This was written in 2009. It explains the notion of a logical paradox in a way that comes very naturally to me. The conclusion drawn at the end is probably the most important thing for me (“We are blinder than we can imagine in matters of straightforward logical reasoning”) but I find that it is rarely emphasized by others.
4. Hempel’s ravens
A certain man’s backyard is frequented by the occasional black raven, and he soon begins to wonder if all the ravens in his village are black.
So he tramps about his village over the next couple of days, trying to spot as many ravens as he possibly can. Unfortunately, through a combination of bad luck and being unsure where to look, he fails to find a single raven. Nor does he know how many ravens nest in his village, really.
On the third day of this forlorn venture, it dawns upon him that the proposition, “All ravens are black,” is logically equivalent to the proposition, “All non-black things are non-ravens.” As he correctly observes, if either of these propositions is true, then so must be the other.
Accordingly, he gleefully reasons, any evidence for the second proposition will equally be evidence for the first!
So he starts simply to look for non-black things, and finds this to be woefully easy. Moreover, they prove invariably to be non-ravens! Thus, in a yard nearby is a whole herd of pink pigs; on a branch above, a hundred green leaves. Before long, he finds thousands of non-black non-ravens, including countless brown sparrows, red berries, blue flowers and even a couple of yellow postal delivery vans, and starts becoming increasingly confident that all the non-black things in his village are non-ravens.
Accordingly, he reminds himself, he should now be increasingly confident that all the ravens in his village are black!
At this point, however, the absurdity of it all began to sink in. Could a neighbouring herd of pink pigs, for example, really constitute any evidence (whatever) for the proposition that all the ravens in his village were black? It seemed a little hard to believe.
And yet what was wrong with his reasoning? A herd of pink pigs surely helps confirm the proposition that all non-black things are non-ravens. So it must also help confirm the proposition that all ravens are black, since this is a logically equivalent proposition, just worded in a different way.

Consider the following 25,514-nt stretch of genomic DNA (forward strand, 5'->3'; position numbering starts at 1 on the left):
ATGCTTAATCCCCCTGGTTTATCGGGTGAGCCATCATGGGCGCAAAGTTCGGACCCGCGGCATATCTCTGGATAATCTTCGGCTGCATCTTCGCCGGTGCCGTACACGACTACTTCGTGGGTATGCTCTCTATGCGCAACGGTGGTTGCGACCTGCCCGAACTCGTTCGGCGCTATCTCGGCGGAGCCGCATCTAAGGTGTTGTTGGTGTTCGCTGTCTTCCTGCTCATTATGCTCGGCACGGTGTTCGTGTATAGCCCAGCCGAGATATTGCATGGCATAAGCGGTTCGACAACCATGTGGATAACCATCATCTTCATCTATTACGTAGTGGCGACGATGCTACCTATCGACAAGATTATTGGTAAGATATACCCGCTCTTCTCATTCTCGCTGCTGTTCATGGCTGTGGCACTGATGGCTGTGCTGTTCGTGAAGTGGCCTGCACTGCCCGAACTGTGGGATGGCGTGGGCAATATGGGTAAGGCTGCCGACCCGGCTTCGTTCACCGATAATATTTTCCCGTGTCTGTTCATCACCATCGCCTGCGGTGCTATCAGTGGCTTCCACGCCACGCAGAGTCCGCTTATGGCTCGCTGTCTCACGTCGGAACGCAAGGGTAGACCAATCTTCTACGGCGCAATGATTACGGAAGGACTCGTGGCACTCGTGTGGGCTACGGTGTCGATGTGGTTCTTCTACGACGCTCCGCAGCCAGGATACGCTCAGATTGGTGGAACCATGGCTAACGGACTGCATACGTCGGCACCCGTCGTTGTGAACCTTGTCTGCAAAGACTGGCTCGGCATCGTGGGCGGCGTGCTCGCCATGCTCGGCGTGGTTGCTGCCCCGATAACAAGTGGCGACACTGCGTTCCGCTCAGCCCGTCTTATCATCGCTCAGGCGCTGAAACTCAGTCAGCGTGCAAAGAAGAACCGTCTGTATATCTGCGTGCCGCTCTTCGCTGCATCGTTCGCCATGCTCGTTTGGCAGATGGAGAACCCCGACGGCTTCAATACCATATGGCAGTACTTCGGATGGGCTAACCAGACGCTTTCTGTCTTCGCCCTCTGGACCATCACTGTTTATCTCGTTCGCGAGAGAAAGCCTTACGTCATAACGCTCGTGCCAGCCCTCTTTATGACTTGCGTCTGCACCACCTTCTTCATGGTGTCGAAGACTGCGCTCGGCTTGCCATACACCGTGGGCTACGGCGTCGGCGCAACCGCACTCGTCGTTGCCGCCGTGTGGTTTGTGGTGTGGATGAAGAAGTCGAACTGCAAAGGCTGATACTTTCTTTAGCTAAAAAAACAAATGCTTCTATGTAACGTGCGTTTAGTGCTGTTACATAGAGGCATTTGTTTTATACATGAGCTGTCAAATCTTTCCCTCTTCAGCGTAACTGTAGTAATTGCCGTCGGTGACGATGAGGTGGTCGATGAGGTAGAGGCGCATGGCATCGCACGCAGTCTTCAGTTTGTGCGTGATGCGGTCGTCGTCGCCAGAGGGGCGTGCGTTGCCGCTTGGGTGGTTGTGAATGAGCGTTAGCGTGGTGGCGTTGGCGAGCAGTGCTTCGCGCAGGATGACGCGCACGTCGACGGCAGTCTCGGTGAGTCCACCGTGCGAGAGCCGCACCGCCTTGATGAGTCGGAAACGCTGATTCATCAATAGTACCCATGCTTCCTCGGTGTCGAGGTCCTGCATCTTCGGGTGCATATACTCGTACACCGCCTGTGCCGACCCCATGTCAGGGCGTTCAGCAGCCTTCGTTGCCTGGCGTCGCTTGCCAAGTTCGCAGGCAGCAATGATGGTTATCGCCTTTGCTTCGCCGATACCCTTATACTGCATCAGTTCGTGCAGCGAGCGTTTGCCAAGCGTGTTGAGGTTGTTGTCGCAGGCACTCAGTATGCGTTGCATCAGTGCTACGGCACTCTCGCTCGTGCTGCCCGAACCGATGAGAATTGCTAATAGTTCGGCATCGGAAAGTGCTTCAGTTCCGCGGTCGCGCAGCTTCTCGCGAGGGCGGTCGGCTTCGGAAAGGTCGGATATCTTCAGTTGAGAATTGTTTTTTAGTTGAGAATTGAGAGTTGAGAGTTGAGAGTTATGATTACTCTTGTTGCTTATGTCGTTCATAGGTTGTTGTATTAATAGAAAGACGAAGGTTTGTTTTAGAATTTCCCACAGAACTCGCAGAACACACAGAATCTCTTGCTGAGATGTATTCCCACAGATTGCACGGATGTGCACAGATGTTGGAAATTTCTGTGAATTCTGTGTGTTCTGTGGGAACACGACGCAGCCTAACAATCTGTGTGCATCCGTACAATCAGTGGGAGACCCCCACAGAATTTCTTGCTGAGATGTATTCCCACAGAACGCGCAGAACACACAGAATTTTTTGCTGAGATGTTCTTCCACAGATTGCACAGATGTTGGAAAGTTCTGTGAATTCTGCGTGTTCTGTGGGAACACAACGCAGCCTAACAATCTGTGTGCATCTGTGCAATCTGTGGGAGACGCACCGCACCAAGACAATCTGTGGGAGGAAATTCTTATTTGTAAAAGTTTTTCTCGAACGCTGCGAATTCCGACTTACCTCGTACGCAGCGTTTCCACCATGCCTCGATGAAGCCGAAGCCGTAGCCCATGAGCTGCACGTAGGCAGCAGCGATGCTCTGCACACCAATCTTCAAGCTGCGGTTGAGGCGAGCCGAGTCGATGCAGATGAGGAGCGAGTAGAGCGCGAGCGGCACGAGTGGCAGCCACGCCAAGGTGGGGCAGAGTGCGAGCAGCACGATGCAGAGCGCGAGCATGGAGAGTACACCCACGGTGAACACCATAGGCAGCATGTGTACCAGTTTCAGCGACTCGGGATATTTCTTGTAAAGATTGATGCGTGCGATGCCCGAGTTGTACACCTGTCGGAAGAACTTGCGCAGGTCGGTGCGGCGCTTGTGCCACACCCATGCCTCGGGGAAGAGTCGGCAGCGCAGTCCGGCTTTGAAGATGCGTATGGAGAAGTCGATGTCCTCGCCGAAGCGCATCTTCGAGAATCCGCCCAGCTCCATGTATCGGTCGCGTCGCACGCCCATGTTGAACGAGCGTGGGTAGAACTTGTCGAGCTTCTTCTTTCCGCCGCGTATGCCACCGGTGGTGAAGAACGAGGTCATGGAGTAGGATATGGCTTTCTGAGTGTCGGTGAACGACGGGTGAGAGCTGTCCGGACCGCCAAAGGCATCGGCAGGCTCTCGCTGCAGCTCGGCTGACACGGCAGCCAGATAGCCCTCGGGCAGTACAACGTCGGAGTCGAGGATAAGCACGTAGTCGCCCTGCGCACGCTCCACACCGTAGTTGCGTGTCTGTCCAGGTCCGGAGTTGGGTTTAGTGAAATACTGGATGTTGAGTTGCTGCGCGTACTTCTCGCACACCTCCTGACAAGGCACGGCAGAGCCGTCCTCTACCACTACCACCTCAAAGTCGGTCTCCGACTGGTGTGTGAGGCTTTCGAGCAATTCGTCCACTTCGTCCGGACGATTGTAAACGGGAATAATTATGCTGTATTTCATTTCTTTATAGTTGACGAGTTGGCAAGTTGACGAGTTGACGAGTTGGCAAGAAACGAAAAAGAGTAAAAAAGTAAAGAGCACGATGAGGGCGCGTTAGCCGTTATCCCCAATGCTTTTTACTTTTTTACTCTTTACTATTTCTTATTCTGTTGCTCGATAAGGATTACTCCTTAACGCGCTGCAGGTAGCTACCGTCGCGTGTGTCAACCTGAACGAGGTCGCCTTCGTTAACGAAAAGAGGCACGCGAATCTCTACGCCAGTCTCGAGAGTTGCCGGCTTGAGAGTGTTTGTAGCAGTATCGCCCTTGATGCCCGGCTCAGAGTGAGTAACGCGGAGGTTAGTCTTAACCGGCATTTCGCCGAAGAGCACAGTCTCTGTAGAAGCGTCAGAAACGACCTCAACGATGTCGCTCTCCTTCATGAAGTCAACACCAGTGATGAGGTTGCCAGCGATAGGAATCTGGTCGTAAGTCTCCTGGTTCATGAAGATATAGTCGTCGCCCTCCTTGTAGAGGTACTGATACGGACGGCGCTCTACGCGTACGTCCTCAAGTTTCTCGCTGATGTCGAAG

What went wrong?
This curious problem was raised by the German philosopher Carl G. Hempel in the 1940s and its correct resolution is still being debated.
Some say that the man’s reasoning is perfectly correct and that, strange as it may seem, a herd of pink pigs really does help confirm the hypothesis that all ravens are black. Hempel himself certainly thought so. (Swallowing the conclusion.)
Others find this too much to bear and insist that something must be wrong with the man’s reasoning. For example, some claim that raven and black are natural categories, unlike non-black and non-raven, which are quite artificial. So the man’s two propositions cannot really be equated in the way that he wants. (Rejecting the reasoning.)
Thankfully, we don’t need to resolve this issue here. Our point is just that this is a case where a “compelling” line of reasoning yields an “unbelievable” conclusion, but it’s terribly unclear if we should swallow the conclusion or reject the reasoning. People tend to disagree even after considerable reflection!
This is entirely characteristic of a logical paradox and this famous one is lovingly known as Hempel’s paradox of the ravens. (Among philosophers of science, it’s more sombrely called the paradox of confirmation.)
Of course, some people say that a good paradox should never be resolved, but this is usually meant tongue in cheek. On a traditional view, there will always be a “correct” way to resolve a paradox, even if it takes us a while to see which way to go. For the moment, let’s leave Hempel’s paradox behind and consider another one, where it’s also not easy to see which way to go.